Few apps seem more ubiquitous on people’s phones–mine included–than the social media giant TikTok. Reported by Business of Apps to have acquired over 3 billion downloads since its launch in 2016, ByteDance’s product has exploded to permeate cultures worldwide, expanding to cover not only entertainment, but shopping, live streams, slideshows, news, and STEM. As time passes, the platform seems to resemble a search engine more and more, even building in hyperlinks to comment sections based on user engagement. Their relatively new STEM feed is thus, in many ways, an unsurprising addition to the app that seems to cover so many bases. Still, dedicated science and math content is far from what TikTok is known for, and, with the execution of the STEM feed, maybe rightly so. For all of its ease of access and bite-sized information, TikTok’s new feature struggles to escape the pre-existing problems of the platform. 

Located right next to the “Following” feed is the STEM tab, which TikTok’s website rather blandly describes as a feed that “displays videos related to science, technology, engineering and mathematics (STEM) on TikTok.” A link beneath the one-sentence description leads to a more detailed article on its launch, where TikTok describes an intent to merge the platform’s preexisting STEM content into an easily accessible page. Little is mentioned about what videos get priority, or even what counts as content that would fit the requirements of the feed. Notably, the article does mention a pairing with two companies, Common Sense Media and Poynter, to curb misinformation for the new tab on the platform.

In terms of misinformation, however, TikTok has garnered an already tarnished reputation. A 2022 report published by investigator NewsGuard revealed that, when searching for contemporary news topics, almost twenty percent of results contained some form of misleading or false information. The report also mentioned that of the over 100 million videos TikTok removed at the beginning of 2022, “Less than one percent of these were removed for violating TikTok’s ‘integrity and authenticity guidelines,’” the umbrella term for videos that contain false statements. Another article published in BMJ Global Health focused on the monkeypox outbreak, using criteria from the Journal of the American Medical Association to rate videos found on TikTok. BMJ reported that out of 85 videos, “two assessed all content topics and…No video met all JAMA criteria.”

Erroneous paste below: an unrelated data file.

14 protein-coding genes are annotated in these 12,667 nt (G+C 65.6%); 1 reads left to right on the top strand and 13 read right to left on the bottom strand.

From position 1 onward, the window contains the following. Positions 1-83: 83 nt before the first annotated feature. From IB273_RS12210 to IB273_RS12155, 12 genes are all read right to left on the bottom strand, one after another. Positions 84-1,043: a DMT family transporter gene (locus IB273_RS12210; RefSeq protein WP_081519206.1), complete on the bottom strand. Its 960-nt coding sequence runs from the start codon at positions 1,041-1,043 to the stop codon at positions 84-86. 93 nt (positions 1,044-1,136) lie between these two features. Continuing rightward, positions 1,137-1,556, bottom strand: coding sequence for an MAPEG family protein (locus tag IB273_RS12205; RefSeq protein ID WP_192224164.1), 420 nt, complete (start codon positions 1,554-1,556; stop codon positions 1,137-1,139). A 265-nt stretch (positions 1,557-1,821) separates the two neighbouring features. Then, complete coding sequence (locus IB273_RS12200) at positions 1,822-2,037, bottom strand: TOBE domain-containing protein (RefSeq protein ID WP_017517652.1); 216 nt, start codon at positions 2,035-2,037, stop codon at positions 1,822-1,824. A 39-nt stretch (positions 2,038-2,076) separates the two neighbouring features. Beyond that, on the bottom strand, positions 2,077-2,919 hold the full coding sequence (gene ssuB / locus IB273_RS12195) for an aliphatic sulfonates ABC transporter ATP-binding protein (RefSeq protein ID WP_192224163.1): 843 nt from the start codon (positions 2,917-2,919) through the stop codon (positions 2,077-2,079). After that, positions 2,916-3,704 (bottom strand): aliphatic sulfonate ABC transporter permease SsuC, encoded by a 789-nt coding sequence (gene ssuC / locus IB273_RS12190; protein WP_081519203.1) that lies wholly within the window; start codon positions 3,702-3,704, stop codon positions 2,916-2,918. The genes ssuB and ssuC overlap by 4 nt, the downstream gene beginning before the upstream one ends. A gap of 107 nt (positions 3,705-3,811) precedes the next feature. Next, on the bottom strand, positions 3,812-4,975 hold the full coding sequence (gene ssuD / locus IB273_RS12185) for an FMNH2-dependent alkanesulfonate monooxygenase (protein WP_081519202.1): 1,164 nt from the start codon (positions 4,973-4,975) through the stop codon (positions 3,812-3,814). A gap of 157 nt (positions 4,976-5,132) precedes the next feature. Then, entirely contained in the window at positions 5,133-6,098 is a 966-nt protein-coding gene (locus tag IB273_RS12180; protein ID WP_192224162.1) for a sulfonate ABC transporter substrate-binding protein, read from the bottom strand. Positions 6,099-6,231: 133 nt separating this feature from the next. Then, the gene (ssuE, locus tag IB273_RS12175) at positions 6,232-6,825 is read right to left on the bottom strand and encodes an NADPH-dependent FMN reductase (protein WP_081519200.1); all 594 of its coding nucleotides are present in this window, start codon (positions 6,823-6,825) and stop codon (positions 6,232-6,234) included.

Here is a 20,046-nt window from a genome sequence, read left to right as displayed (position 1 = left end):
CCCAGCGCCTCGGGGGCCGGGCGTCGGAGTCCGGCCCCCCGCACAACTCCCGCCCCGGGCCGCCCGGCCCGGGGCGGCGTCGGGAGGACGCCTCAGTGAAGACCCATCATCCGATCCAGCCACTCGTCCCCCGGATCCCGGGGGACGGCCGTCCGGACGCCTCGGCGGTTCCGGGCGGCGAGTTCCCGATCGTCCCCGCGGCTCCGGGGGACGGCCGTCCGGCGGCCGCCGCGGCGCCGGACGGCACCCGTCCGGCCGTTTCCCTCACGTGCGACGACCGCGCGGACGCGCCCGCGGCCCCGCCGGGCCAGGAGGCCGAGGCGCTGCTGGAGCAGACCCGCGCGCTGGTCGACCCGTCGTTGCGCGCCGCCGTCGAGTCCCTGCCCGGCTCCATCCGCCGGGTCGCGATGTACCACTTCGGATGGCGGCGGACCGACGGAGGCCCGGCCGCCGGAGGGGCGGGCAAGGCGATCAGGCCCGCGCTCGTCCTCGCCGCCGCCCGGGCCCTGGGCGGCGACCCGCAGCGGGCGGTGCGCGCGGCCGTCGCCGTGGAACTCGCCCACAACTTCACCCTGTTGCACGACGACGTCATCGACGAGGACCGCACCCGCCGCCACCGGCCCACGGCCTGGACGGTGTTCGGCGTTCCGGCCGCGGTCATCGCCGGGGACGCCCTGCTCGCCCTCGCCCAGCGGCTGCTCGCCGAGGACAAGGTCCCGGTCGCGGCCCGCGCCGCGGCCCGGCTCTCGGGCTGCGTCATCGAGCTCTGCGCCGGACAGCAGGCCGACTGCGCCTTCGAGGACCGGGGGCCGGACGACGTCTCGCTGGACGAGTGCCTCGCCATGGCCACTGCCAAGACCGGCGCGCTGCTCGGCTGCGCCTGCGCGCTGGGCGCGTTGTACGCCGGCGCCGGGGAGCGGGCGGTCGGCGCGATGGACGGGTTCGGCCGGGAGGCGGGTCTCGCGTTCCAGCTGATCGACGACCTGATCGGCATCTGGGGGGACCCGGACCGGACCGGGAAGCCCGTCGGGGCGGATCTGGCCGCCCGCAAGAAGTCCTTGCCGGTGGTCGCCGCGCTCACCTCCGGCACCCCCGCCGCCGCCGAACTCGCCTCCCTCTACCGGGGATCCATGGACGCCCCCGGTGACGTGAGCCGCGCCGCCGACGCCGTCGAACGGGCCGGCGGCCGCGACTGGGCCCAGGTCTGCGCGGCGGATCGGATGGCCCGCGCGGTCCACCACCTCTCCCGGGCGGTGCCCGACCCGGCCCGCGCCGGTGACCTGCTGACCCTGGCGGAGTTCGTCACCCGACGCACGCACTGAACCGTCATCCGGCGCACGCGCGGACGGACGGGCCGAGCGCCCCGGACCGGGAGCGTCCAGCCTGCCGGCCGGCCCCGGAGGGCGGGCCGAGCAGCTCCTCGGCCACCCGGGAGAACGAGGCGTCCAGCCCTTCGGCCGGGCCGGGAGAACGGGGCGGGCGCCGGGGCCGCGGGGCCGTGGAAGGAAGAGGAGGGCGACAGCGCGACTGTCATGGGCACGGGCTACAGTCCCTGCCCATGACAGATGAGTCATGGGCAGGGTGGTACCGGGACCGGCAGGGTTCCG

This isn’t to say that TikTok is completely faulty at screening for misinformation, but it does cast doubt on their ability to monitor STEM content enough to create a focused hub. To determine if the new tab did offer a legitimate ‘educational’ experience, I opened the feed on my phone for a little over an hour, liking videos to curate the algorithm, trying to figure out what exactly it’s showing to users. As a whole, the content was underwhelming. Instead of the curated posts featured in TikTok’s announcement article, most videos were guides to solving high school math problems, low-resolution chemistry equations, and generally amateur homework help. There were a few high-quality works, but they were few and far between, mostly taking a backseat to the sea of smaller videos. The common factor was audience engagement: few TikToks had over 100 likes or more than ten comments, which questions as to whether anyone actually even uses the feed.

On my “For You” page, I already get the occasional astronomy or science video, and the engagement and quality of those productions beats out even the more elaborate videos on the STEM feed. Interestingly enough though, my FYP is also where I run into the most misinformation. I recently saw a short-form TikTok presenting an image of the night sky that zooms in to focus on a very grainy black hole labeled TON 618. TON 618 does exist, but it’s impossible to see in a picture the way the creator suggested; a small but false detail. This combination of real data and misinformation seems to encompass a non-negligible part of science content on the platform, which can both engage audiences but also mislead them quite easily. In reference to the black hole, it’s unclear if even the original poster knew that their picture was doctored. 

With this in mind, the STEM page seems to be almost performative–both a knee-jerk reaction to closer government scrutiny and a cautious step into the search engine industry. The best STEM content exists outside of its new hub, and in reality almost nobody is using the app for research or their primary news source. As for whether the new feed matters, the answer is an unfortunate, resounding no.